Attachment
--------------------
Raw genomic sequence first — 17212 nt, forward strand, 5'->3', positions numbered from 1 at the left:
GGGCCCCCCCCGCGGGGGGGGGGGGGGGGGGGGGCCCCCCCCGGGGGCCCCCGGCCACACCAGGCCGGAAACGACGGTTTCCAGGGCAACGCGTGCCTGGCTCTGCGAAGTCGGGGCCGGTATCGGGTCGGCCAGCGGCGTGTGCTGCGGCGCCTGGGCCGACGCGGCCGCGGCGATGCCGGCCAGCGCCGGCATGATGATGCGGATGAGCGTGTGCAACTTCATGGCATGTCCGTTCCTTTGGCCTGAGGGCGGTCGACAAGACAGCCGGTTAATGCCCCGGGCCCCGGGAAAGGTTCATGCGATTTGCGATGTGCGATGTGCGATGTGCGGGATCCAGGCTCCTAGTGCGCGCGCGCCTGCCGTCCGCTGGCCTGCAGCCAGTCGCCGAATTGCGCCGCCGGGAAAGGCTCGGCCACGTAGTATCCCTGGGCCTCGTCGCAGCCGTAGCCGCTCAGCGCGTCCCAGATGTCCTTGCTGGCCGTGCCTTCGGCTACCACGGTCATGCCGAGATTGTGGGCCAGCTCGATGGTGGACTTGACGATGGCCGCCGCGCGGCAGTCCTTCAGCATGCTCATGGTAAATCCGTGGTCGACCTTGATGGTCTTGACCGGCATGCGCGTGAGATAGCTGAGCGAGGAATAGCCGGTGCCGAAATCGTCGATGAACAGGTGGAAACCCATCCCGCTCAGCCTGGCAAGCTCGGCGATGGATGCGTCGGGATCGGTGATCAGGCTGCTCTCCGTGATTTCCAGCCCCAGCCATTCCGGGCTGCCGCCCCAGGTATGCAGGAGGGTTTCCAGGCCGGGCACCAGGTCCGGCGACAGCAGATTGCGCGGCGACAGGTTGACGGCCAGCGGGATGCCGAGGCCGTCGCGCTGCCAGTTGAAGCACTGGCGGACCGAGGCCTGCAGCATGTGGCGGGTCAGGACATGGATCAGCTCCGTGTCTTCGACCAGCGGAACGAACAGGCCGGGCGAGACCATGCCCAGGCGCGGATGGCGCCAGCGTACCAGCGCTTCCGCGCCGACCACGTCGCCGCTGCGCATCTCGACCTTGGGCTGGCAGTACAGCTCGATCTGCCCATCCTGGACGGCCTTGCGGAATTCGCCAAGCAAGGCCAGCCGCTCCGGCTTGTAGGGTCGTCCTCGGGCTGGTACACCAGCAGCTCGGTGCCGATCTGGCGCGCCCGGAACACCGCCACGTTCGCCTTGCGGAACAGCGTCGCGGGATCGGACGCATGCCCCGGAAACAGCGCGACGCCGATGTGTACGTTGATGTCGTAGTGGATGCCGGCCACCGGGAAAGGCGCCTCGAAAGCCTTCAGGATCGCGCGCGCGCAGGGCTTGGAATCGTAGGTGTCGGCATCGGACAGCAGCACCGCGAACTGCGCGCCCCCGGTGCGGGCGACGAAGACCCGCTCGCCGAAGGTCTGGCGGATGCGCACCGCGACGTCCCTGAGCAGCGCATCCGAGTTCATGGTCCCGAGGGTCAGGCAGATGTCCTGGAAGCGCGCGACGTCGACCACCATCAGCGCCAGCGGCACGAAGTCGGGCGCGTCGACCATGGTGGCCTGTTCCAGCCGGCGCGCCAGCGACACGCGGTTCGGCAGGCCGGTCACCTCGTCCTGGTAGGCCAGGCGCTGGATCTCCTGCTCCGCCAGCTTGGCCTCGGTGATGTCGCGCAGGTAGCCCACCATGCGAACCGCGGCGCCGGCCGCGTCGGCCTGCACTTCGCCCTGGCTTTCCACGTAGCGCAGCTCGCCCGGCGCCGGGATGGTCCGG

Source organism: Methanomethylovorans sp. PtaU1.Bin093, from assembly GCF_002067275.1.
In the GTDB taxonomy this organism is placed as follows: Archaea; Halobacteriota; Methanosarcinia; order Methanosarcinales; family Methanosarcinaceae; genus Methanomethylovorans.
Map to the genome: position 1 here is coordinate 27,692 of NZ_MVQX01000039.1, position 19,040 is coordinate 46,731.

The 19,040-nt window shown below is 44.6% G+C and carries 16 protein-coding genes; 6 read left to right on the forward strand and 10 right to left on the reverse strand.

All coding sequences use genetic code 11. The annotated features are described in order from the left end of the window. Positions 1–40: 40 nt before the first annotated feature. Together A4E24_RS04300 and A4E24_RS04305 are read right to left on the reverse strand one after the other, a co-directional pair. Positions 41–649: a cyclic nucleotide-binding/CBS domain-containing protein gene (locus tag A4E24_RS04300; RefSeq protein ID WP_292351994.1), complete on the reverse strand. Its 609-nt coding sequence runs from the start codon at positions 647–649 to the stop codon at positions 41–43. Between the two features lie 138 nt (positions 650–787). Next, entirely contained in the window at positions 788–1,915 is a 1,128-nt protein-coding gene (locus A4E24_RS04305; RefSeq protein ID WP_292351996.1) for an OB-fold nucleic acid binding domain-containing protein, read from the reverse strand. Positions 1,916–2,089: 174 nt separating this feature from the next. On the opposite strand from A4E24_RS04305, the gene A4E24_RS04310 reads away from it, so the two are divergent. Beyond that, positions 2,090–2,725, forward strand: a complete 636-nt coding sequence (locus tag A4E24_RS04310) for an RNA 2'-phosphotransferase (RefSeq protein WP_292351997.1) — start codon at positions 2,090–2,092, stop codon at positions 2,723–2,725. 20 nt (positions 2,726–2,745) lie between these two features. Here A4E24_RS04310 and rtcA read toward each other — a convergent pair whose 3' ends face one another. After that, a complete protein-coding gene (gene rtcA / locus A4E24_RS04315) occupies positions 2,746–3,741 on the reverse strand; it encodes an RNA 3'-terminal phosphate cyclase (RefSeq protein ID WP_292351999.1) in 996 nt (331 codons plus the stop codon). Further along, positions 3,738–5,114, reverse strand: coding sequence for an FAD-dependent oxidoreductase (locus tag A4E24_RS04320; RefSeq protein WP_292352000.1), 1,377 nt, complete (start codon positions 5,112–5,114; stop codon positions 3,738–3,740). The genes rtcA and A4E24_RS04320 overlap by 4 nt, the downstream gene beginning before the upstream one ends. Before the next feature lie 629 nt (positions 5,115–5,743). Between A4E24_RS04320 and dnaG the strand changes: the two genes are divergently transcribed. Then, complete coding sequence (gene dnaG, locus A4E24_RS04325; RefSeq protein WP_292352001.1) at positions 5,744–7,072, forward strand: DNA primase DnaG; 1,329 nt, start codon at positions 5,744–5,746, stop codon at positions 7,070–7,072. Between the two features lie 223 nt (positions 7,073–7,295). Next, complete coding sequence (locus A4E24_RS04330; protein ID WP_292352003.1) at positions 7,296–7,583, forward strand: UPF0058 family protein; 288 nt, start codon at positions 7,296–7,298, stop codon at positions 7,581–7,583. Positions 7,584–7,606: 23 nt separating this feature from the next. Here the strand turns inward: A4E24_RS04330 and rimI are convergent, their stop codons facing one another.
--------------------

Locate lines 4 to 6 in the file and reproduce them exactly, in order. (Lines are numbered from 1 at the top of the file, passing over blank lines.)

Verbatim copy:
In the GTDB taxonomy this organism is placed as follows: Archaea; Halobacteriota; Methanosarcinia; order Methanosarcinales; family Methanosarcinaceae; genus Methanomethylovorans.
Map to the genome: position 1 here is coordinate 27,692 of NZ_MVQX01000039.1, position 19,040 is coordinate 46,731.

The 19,040-nt window shown below is 44.6% G+C and carries 16 protein-coding genes; 6 read left to right on the forward strand and 10 right to left on the reverse strand.